Notes From A Small Town Part II

Since today is a holiday, and I am still sitting in my parents’ kitchen drinking coffee, I have the chance to write another blog post. And because this weekend has been one marked by various thoughts and reflections, I hope the reader will forgive me for doing a post similar to that of yesterday, i.e. a few short ideas for your consideration. Though they will be tied together at the end, if you will bear with me.

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If you are no longer living under your parents’ roof, you will no doubt recall that there came that heady occasion, that right of capitalist passage, when you got to make your own decisions about things large and small in your own place.  Take your food and household product selection for example.  When you are in charge of taking care of yourself and no one else is expected to help, then you get to decide what brand of laundry detergent, or coffee, etc. you want to have in your own place.

And yet when you go home, it is curious how the same, familiar brands, which you grew up with and may not choose for yourself now, are the ones that seem comforting. Of course your mother uses Brand A detergent to wash the clothes, and Brand B detergent to wash the dishes, even though you buy whatever is on sale.  Naturally your father reaches for Brand Y coffee and prefers Brand Z butter, because he always has – why change now?  Not having these things in the pantry, under the sink, and so on, would create a sense that you had somehow wandered into the wrong house.

Is there a lesson, here, rather than just an observation? Perhaps we could say, choose what you like for your own place, but if you don’t really have a strong preference, then go with what Dad and Mom preferred.  We could also observe, Dad and Mom have established a routine with these things, because they realize that the freedom of having so many things to choose from is really more of a distraction, after awhile, from more important things we have to do.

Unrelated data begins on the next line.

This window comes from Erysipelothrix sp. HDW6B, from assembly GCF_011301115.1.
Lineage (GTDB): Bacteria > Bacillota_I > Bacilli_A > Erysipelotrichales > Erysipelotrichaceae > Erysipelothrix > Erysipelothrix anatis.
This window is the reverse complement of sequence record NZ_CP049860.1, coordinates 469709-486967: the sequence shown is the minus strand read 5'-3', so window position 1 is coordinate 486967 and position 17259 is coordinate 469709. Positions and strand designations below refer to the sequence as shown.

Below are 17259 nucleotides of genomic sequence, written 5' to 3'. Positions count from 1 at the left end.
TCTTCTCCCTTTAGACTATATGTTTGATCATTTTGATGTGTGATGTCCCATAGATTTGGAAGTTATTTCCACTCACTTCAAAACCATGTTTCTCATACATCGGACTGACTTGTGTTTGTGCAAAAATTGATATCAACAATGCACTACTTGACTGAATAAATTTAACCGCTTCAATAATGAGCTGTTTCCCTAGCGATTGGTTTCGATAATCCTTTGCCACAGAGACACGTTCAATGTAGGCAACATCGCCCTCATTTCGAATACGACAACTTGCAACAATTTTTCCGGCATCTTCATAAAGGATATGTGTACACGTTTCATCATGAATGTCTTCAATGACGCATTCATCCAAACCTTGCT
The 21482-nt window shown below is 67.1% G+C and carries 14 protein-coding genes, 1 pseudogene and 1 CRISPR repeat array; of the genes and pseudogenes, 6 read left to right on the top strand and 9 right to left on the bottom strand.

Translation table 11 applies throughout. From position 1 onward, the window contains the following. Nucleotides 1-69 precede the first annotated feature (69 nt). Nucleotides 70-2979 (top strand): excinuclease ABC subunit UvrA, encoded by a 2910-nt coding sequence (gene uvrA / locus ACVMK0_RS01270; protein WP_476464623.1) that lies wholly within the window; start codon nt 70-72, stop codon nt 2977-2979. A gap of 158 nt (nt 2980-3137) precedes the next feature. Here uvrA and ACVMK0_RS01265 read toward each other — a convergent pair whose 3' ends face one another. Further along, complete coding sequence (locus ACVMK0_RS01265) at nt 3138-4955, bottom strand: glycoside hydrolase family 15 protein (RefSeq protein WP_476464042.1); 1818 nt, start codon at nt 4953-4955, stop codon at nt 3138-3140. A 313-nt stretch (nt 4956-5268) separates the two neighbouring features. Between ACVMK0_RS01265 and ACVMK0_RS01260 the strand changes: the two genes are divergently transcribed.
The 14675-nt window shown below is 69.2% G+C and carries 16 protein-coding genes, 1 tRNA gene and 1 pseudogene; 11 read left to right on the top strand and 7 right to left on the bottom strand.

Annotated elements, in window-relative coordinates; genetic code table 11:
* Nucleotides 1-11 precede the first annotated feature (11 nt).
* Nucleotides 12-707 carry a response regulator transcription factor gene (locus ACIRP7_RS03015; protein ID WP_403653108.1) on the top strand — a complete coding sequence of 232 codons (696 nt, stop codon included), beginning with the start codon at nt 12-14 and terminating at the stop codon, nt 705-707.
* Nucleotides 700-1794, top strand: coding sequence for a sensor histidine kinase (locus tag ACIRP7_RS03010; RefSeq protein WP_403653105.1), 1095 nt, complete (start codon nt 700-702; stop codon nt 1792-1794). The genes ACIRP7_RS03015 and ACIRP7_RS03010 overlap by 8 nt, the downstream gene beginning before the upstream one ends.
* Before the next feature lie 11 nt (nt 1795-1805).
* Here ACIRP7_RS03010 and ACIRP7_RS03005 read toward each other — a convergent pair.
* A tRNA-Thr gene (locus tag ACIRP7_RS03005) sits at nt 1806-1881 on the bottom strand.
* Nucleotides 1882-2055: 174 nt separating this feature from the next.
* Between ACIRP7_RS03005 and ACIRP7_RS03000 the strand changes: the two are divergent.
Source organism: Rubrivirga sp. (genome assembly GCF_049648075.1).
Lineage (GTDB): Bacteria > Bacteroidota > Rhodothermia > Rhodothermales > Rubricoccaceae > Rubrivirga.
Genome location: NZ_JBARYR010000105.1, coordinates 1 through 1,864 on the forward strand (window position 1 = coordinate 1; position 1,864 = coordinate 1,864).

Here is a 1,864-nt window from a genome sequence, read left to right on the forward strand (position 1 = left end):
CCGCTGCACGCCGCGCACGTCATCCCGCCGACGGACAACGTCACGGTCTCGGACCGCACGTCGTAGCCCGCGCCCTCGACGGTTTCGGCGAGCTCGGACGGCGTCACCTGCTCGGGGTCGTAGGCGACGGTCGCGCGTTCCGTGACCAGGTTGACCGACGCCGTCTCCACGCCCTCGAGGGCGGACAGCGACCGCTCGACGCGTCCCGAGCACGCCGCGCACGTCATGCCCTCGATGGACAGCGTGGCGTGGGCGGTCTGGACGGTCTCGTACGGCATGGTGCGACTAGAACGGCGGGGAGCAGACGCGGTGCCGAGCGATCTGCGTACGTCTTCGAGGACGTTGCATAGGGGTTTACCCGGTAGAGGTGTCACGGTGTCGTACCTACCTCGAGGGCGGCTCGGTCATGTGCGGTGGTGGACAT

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The desire to create some order from chaos struck me as I was watching an episode of Father Robert Barron’s “Catholicism” series last night on television with Mom – or rather, with Mom asleep next to me, as she was tired and a gentle-voiced priest from Chicago talking about Jesus and Thomas Aquinas was probably going to send her off to sleep, regardless of how interesting the talk was. I still have not seen all of the episodes of Father Barron’s series, just portions here and there, as I always seem to come in at the wrong time or miss it when it has been on.  It was good to sit down and get through one, complete episode for a change, particularly because it is such a beautifully shot and composed series overall, and Father Barron has such a clear, unfussy way of presenting things.

Several things he said during the episode I watched were ideas I wanted to be able to reflect on and read more about later; this is not an infrequent occurrence for me.  I may watch a television show like Father Barron’s, listen to a podcast, or hear a sermon at mass where there has been a particularly good piece of insight, perhaps once a week or more. And I then think to myself that I should write that insight down, so I can refer to it later.

If I am lucky I quickly type something into my phone or my computer, or jot something down on a notepad or a scrap of paper.  Yet I never seem to be good at systematically following up with these things, and transcribing them into some cohesive whole for future use.  Is it better to try to internalize the lesson learned at the time it is communicated, and then move on and get about your business?

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The preceding two ramblings are the sort of thoughts you (or at least I) tend to have when on vacation.  This is particularly the case when one is on holiday in a small, country town like this one, where there is very little to do, and frankly no real reason to do much of anything for the several days that one is visiting.  Like Thanksgiving, Easter, and other holidays, if you come from a small town and go home to visit for a few days, you will probably spend much of it loafing about, eating too much, falling asleep unexpectedly in a chair, and so on.

As pleasant as that may sound to continue indefinitely, being on a permanent holiday is not what we are meant to do with our lives. Going back to something Father Barron said in the aforementioned episode, if your primary goal in life is to accumulate pleasure and avoid pain, then you are not really living.  And Dad and Mom get about the business of life, rather than spending a great deal of time debating the minutiae of laundry detergent like some self-obsessed hipster taking his or her cues from whatever Madison Avenue wants him to believe.

All of us have things which we need to do, for ourselves and for others, which may be difficult at times, but definitely cannot be accomplished through a life of inaction brought about by indolence or by fear.  Whether we do nothing because we are lazy and want nothing but pleasure no matter how fleeting, or do nothing because we are afraid of our own mortality and bury our talents in the ground, either way the end result will be the same: disappointment.  We cannot live lives in a permanent vacation mode, revolving solely around avoiding reality.